“Prophecy Fulfilled and Blessings Bestowed” could be the title of a new chapter in Church history that opens when Elder Boyd K. Packer of the Quorum of the Twelve offered a blessing upon the land of Ukraine and continues through Aug. 29, 2010, with President Thomas S. Monson dedicating the Kyiv Ukraine Temple.
The chapter would cover a span of less than 20 years in which unprecedented events unfolded. Except for the early years of the Restoration, there has been no nation in which a temple has been built within two decades after the Church was introduced.
Elder Packer and Elder Dallin H. Oaks of the Quorum of the Twelve and 41 other people gathered shortly before 7 a.m., Sept. 12, 1991, on a hillside overlooking Kyiv and the Dnieper River.
Elder Packer, in an interview with the Church News, said, “We met near the top of a hill in the center of the city near the base of the statue of Prince Vladimir who brought Christianity to what is now Ukraine 1,003 years earlier (in A.D. 988). He ordered that pagan images be removed and destroyed. Christianity spread from Ukraine to other lands in the region.
“It is interesting that on the same day we stood near Prince Vladimir’s statue to offer a blessing on the land of Ukraine, the statues of Lenin, who was the image or symbol of communism, were being pulled down.” (Elders Packer and Oaks walked a short distance from their hotel and witnessed the tearing down of one of the statues.)
In offering the prayer of blessing upon the land of Ukraine, Elder Packer said, “We are gathered here as missionaries and as members, a small group. This gathering is prescient of the tens and the hundreds and the thousands and the hundreds of thousands that will yet join Thy Church, The Church of Jesus Christ of Latter-day Saints, in this land. We see the day when there will be scattered in the villages here and there a member and yet another member and then a gathering and then a branch and, in due time, stakes of Zion set firmly and permanently upon the fertile soil of the Ukraine. And in due time, the spires of temples will be seen across this great land.”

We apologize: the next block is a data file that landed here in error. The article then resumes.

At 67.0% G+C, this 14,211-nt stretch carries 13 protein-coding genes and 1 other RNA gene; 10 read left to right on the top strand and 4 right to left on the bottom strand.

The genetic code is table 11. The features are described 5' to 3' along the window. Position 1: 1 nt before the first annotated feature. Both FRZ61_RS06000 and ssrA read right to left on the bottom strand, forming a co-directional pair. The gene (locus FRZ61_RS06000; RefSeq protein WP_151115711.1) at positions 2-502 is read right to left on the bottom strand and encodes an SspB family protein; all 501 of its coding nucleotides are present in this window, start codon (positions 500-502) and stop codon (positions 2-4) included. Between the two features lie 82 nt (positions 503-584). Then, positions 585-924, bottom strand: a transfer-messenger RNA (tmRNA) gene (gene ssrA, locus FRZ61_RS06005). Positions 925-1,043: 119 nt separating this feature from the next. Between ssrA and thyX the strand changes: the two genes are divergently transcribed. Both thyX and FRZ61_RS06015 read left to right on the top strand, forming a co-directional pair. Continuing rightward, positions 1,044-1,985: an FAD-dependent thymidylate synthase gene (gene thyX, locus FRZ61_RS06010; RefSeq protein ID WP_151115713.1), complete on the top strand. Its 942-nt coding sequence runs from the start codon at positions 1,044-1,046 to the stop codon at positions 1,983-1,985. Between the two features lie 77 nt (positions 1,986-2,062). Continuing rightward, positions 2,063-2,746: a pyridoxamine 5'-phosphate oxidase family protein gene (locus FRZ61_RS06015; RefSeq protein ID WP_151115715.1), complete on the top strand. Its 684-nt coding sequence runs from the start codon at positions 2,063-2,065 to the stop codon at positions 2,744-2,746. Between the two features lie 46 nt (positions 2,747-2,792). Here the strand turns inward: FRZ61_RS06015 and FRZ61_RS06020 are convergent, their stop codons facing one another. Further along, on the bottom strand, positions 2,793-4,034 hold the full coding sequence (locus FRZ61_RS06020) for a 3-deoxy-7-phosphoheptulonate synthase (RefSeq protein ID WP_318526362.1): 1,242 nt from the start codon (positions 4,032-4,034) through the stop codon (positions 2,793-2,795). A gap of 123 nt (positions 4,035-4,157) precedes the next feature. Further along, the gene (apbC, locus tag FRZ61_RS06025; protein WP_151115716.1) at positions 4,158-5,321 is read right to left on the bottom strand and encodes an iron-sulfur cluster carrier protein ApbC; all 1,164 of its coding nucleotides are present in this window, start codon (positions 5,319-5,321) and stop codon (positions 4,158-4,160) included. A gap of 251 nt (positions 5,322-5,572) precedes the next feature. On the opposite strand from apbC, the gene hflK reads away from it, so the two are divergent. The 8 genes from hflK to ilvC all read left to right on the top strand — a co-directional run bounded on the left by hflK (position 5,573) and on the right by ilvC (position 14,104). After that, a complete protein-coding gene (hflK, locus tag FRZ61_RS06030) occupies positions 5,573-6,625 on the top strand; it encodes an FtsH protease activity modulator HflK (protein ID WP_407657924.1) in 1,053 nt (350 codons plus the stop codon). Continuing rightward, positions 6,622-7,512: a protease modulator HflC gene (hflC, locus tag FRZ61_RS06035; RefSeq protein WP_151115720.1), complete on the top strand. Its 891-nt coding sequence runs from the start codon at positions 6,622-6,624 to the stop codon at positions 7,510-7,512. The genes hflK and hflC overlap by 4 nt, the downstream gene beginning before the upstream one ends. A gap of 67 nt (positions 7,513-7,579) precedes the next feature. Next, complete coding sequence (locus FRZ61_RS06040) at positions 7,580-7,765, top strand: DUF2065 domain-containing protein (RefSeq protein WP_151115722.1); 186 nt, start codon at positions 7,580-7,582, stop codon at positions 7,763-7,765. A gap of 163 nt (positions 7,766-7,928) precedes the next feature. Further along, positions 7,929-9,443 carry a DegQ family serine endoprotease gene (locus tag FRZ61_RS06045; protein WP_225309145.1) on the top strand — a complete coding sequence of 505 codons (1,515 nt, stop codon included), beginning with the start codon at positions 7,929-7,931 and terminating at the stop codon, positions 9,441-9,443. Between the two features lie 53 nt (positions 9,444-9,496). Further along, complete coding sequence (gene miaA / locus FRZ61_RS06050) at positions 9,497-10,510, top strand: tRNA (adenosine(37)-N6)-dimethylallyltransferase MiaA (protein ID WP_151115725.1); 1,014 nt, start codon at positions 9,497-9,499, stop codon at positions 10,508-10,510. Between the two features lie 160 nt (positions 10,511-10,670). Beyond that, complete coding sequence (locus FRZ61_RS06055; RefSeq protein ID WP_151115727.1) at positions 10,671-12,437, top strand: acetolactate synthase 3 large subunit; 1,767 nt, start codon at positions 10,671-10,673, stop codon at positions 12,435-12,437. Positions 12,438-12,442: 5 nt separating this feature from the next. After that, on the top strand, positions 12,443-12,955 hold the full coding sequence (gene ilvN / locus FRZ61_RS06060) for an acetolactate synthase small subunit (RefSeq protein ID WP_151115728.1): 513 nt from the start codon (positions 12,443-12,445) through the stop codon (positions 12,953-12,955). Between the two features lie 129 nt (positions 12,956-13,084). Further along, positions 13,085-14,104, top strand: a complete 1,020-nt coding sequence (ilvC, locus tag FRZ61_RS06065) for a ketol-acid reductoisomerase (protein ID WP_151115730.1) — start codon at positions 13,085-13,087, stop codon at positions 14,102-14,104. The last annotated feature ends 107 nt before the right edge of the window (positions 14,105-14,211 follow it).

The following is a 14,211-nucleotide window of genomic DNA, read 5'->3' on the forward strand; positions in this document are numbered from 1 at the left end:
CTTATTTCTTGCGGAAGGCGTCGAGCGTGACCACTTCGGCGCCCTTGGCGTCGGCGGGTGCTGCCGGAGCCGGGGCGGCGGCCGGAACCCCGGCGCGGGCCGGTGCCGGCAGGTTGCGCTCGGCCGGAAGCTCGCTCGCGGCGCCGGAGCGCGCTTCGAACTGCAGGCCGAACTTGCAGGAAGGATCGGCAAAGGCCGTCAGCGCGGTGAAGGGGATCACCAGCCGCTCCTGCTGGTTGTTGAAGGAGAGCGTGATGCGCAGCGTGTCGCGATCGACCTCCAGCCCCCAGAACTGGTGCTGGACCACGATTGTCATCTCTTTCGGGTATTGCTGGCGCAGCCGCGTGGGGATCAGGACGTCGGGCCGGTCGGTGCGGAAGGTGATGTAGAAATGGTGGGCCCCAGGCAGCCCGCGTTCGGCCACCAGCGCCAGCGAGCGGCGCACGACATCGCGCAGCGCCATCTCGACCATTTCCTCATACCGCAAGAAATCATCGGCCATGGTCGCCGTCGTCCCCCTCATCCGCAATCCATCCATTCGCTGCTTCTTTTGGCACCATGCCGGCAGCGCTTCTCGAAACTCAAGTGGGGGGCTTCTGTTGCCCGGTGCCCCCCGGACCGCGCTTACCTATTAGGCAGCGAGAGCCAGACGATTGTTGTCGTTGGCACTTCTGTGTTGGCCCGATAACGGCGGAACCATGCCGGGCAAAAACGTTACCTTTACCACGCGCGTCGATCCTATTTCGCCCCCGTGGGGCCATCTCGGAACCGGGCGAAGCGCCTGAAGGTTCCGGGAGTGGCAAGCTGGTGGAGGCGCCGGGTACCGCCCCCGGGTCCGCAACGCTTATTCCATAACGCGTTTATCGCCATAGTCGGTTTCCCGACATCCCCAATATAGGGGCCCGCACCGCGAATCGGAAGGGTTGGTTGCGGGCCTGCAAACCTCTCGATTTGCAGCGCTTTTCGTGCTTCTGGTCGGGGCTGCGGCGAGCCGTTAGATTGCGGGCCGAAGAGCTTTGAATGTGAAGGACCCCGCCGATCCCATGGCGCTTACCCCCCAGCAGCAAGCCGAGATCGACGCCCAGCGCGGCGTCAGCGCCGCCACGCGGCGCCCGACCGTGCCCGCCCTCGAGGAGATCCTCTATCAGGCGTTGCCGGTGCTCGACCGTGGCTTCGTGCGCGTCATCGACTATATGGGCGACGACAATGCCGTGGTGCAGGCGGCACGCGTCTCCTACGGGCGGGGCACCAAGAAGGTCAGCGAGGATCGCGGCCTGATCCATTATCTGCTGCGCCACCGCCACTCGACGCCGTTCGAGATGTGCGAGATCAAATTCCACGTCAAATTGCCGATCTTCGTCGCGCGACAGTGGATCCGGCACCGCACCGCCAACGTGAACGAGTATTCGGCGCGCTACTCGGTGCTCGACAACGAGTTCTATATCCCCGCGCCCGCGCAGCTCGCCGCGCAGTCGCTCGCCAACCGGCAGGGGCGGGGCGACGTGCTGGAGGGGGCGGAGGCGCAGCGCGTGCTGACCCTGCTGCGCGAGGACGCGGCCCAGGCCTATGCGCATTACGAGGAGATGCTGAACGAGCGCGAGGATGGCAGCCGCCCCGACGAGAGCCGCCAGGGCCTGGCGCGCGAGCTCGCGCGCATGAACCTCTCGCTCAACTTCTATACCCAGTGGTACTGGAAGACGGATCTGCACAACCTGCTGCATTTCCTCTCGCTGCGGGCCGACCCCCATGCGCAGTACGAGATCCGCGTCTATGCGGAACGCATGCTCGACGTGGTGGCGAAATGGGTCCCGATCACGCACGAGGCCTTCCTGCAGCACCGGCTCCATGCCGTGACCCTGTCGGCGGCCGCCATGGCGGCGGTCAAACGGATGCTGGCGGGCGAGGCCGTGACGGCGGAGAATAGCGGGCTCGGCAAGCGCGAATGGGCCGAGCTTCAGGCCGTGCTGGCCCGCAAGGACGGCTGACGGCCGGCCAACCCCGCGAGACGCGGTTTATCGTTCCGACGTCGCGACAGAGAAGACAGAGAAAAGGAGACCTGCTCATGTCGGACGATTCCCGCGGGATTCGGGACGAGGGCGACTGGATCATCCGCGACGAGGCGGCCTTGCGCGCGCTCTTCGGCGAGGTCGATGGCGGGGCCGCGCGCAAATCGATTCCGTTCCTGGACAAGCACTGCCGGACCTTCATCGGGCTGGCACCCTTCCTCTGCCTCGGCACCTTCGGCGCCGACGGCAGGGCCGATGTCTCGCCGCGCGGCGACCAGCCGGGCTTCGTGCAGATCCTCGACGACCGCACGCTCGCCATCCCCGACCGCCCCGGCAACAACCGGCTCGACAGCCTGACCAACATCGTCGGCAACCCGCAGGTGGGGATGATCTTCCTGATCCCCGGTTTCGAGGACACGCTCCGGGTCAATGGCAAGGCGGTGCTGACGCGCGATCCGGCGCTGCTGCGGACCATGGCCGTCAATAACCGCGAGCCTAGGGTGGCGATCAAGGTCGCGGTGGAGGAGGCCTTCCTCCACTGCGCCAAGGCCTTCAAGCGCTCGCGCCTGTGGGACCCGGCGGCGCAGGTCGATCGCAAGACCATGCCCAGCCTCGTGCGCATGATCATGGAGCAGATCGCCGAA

Further, Elder Packer prayed: “As we dedicate this land, our Holy Father, we remember those who have lived here in generations past and now are gone. We pray that this moment might be the beginning of an emancipation of their spirits in the world beyond through the sacred sealing ordinances of the work for the dead that thou hast revealed. We pray that there will be an outpouring of the Spirit of Elijah, that the names will come forth, the records made available, and the ordinances performed for them in temples in other lands, and in due time in temples in this land.”
Less than 20 years later, prophecy is being fulfilled and prayers are being answered with the dedication of the Kyiv Ukraine Temple on Aug. 29.
Elder Oaks said that the dedicatory service began with the group singing “Oh, How Lovely Was the Morning.”
Although he and others described it as “a beautiful day,” it was, in fact, raining. “We bowed our heads and closed our eyes,” Elder Oaks told the Church News. “When the prayer was finished, we looked up and saw a radiant light; the clouds parted and the sun was shining down on our little group.”
The brightness was reminiscent of the hymn Elder Packer referred to in the prayer as he noted the oppression of the people during a time when Christianity was suppressed and the clouds of darkness were so thick and palpable that “men and women hardly knew which way to walk. Now as we meet this morning … ‘The morning breaks, the shadows flee, Lo, Zion’s standard is unfurled. …'”